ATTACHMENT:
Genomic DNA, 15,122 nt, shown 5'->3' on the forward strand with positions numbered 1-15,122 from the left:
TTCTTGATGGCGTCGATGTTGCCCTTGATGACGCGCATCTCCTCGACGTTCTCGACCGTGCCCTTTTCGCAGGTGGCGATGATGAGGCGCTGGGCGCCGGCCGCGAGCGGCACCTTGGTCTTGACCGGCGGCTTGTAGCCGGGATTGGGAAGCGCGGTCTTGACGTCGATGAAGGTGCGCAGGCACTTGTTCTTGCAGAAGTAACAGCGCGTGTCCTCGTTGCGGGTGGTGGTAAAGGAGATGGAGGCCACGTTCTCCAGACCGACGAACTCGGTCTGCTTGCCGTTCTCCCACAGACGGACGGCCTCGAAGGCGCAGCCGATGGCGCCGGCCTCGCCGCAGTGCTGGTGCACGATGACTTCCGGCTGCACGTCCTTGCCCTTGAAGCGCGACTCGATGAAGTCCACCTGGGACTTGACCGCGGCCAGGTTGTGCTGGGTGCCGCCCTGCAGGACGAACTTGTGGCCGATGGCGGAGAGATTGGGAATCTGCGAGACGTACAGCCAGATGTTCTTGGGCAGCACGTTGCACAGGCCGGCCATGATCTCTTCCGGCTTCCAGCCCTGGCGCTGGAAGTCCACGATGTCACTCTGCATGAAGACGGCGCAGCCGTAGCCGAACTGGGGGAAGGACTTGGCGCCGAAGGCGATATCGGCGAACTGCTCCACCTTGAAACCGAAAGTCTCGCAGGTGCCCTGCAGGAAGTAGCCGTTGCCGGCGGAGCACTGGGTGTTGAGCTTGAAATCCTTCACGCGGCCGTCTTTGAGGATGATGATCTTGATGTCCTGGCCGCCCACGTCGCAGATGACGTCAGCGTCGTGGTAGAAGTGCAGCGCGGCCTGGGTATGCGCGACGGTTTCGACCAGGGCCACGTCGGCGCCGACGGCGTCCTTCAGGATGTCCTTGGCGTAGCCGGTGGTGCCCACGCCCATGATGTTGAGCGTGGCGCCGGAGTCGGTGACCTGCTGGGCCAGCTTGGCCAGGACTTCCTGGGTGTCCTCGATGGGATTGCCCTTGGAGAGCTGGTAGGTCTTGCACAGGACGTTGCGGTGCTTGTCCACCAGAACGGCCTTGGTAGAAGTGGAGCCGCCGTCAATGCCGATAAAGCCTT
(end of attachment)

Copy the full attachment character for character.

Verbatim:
Genomic DNA, 15,122 nt, shown 5'->3' on the forward strand with positions numbered 1-15,122 from the left:
TTCTTGATGGCGTCGATGTTGCCCTTGATGACGCGCATCTCCTCGACGTTCTCGACCGTGCCCTTTTCGCAGGTGGCGATGATGAGGCGCTGGGCGCCGGCCGCGAGCGGCACCTTGGTCTTGACCGGCGGCTTGTAGCCGGGATTGGGAAGCGCGGTCTTGACGTCGATGAAGGTGCGCAGGCACTTGTTCTTGCAGAAGTAACAGCGCGTGTCCTCGTTGCGGGTGGTGGTAAAGGAGATGGAGGCCACGTTCTCCAGACCGACGAACTCGGTCTGCTTGCCGTTCTCCCACAGACGGACGGCCTCGAAGGCGCAGCCGATGGCGCCGGCCTCGCCGCAGTGCTGGTGCACGATGACTTCCGGCTGCACGTCCTTGCCCTTGAAGCGCGACTCGATGAAGTCCACCTGGGACTTGACCGCGGCCAGGTTGTGCTGGGTGCCGCCCTGCAGGACGAACTTGTGGCCGATGGCGGAGAGATTGGGAATCTGCGAGACGTACAGCCAGATGTTCTTGGGCAGCACGTTGCACAGGCCGGCCATGATCTCTTCCGGCTTCCAGCCCTGGCGCTGGAAGTCCACGATGTCACTCTGCATGAAGACGGCGCAGCCGTAGCCGAACTGGGGGAAGGACTTGGCGCCGAAGGCGATATCGGCGAACTGCTCCACCTTGAAACCGAAAGTCTCGCAGGTGCCCTGCAGGAAGTAGCCGTTGCCGGCGGAGCACTGGGTGTTGAGCTTGAAATCCTTCACGCGGCCGTCTTTGAGGATGATGATCTTGATGTCCTGGCCGCCCACGTCGCAGATGACGTCAGCGTCGTGGTAGAAGTGCAGCGCGGCCTGGGTATGCGCGACGGTTTCGACCAGGGCCACGTCGGCGCCGACGGCGTCCTTCAGGATGTCCTTGGCGTAGCCGGTGGTGCCCACGCCCATGATGTTGAGCGTGGCGCCGGAGTCGGTGACCTGCTGGGCCAGCTTGGCCAGGACTTCCTGGGTGTCCTCGATGGGATTGCCCTTGGAGAGCTGGTAGGTCTTGCACAGGACGTTGCGGTGCTTGTCCACCAGAACGGCCTTGGTAGAAGTGGAGCCGCCGTCAATGCCGATAAAGCCTT